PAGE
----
Individual Assistance Helps Communities to Help Themselves

Wednesday, November 17, 2021 - 8:00am

After the remnants of Tropical Storm Fred dropped several inches of rain in Western North Carolina, record flooding occurred along the Pigeon River resulting in six fatalities. The storm is estimated to have caused $18.7 million in damage to public infrastructure, and 11 counties have been approved for FEMA Public Assistance.

Three of those counties – Buncombe, Haywood and Transylvania -- also received Individual Assistance. Fifty-six homes were destroyed, and more than 200 received major damage. Registration for Individual Assistance closed on Nov. 8, and as of Nov. 9, more than 670 eligible applicants in those three counties have been approved for over $3.18 million in FEMA assistance. The Small Business Administration (SBA) provided $2.92 million in low-interest disaster loans for 74 applicants and the National Flood Insurance Program paid $11.8 million in claims to policyholders.

The approval of Individual Assistance after a natural or manmade disaster provides those eligible people and households that may be under insured, or uninsured, in the affected communities financial and direct services, through FEMA’s Individuals and Households Program (IHP). Individual Assistance funding also provides housing assistance for those with housing needs caused by the disaster but whom are not covered by insurance or other sources. This assistance includes rental assistance for alternate housing, reimbursement for short-term lodging expenses, home repair assistance, and home replacement assistance for primary owner-occupied homes.

Grants are also available for medical, dental, funeral, personal property, transportation, vehicle repair or replacement, moving and storage and other FEMA-approved expenses that are a result of the disaster. Homeowners may need to apply for a Small Business Administration (SBA) loan before receiving other needs assistance.

“It’s important to note that the programs provided through Individual Assistance will not compensate for all your losses, and are not a substitute for insurance; it’s intended to meet your basic needs,” said Brenda Morris, Individual Assistance program officer with N.C. Emergency Management. “We really encourage people to invest in flood insurance through the National Flood Insurance Program and to be sure to speak with their insurance agent about their homeowner or renter’s insurance before a disaster, which may help them recover more fully.”

Morris adds that it is prohibited for losses covered by another source to be paid for again by FEMA. This includes donations, gifts, insurance payouts and work done by a volunteer group, which in many areas are essential in helping people recover.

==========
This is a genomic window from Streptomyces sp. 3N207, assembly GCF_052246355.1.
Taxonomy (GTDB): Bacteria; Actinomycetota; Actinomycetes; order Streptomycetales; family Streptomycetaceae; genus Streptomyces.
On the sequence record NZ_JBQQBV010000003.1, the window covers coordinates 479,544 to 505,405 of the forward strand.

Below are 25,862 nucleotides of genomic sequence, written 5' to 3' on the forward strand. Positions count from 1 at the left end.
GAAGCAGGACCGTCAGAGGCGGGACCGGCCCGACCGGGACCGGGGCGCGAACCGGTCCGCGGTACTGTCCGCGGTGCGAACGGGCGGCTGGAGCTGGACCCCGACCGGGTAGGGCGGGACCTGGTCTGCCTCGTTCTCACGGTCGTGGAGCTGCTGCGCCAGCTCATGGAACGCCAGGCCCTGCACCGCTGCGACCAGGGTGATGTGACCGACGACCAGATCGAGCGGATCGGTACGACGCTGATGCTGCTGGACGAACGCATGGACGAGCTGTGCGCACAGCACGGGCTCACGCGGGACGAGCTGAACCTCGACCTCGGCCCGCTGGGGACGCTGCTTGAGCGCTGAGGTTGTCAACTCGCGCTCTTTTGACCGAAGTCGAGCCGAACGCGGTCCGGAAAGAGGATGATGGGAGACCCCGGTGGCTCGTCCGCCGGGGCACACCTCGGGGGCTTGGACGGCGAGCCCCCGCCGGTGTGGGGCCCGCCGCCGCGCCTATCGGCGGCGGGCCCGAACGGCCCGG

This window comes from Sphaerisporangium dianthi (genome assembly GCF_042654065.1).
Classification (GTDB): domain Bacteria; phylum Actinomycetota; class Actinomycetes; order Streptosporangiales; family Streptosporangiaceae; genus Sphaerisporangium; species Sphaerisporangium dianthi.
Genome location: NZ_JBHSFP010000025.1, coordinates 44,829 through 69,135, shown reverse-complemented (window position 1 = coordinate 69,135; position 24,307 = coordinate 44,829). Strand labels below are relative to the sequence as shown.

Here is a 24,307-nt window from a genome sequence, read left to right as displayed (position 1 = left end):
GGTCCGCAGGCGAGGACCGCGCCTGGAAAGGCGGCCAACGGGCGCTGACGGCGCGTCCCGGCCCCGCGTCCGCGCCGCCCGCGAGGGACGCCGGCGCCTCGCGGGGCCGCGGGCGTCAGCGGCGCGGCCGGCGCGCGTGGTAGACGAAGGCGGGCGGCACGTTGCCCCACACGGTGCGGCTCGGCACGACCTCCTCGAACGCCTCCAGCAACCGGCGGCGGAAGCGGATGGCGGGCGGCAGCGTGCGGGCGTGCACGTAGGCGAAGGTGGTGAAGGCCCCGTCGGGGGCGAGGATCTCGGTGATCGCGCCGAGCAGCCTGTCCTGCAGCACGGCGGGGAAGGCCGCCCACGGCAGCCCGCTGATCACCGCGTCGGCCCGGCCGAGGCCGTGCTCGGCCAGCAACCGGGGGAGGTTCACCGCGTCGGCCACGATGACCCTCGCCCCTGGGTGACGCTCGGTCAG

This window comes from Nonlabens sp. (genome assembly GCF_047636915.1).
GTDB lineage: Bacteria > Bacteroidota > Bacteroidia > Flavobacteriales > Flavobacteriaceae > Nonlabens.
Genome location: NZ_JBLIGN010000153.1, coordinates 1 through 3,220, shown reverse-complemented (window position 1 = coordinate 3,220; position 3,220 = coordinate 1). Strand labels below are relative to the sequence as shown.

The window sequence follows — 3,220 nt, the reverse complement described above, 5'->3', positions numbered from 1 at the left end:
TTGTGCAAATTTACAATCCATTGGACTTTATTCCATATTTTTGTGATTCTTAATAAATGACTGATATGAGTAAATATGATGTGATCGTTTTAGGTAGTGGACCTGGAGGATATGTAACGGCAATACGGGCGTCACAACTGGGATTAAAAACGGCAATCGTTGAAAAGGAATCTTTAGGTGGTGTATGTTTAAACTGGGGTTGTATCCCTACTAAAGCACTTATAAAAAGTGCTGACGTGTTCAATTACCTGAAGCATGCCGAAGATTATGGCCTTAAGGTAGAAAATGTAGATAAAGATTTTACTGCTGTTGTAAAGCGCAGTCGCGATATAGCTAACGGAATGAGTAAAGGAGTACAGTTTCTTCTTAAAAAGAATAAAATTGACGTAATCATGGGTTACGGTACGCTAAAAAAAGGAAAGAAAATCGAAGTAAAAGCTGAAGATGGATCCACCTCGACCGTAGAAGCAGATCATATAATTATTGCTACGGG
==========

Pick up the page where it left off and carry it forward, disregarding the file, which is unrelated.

In places where there is a gap between Individual Assistance and a person’s needs, or in a disaster area where Individual Assistance hasn’t been approved, Voluntary Organizations Active in Disasters (VOADS) are there to help supplement those needs. To help facilitate and support these connections are the state’s Voluntary Agency Liaisons (VALs), who work under the N.C. Emergency Management’s Individual Assistance program. They not only provide information and guidance by acting as a liaison between government, volunteer groups and other community partners, but also support the delivery of inclusive, equitable services by empowering communities to address disaster-related unmet needs.

“As a VAL we support the various long-term recovery groups around the state. This work is ongoing, even in non-disaster times,” said Luz Sanabria-Reyes, state of North Carolina bilingual volunteer agency liaison. “We actively support and work with communities to improve their resilience against future disasters.”

Sanabria-Reyes is one of two state VALs in North Carolina and prior to coming to work for the state led a long-term recovery group. Her colleague, Phil Triplett, who has spent most of his 10 years in state government working in the Individual Assistance program, echoes Sanabria-Reyes and says that it is about building trust and working as a bridge between local communities, the state and FEMA.

“All disasters begin locally and end locally, which means it’s important for these groups to stay active so when a disaster happens that structure is already in place to begin assisting the community,” Triplett said. “During blue-sky days these groups can also work on non-disaster related activities and projects that are beneficial to the community, especially when it comes to building resilience.”

State Individual Assistance staff are helping individuals impacted by Tropical Storm Fred who suffered losses not covered by state or local government programs. They work with faith-based and volunteer organizations to help meet survivors’ unmet needs. Those who need services should contact the N.C. Emergency Management individual assistance program by email at IARecovery@ncdps.gov or leave a voicemail at 919-825-2378.

 

Author: 
Brian R. Haines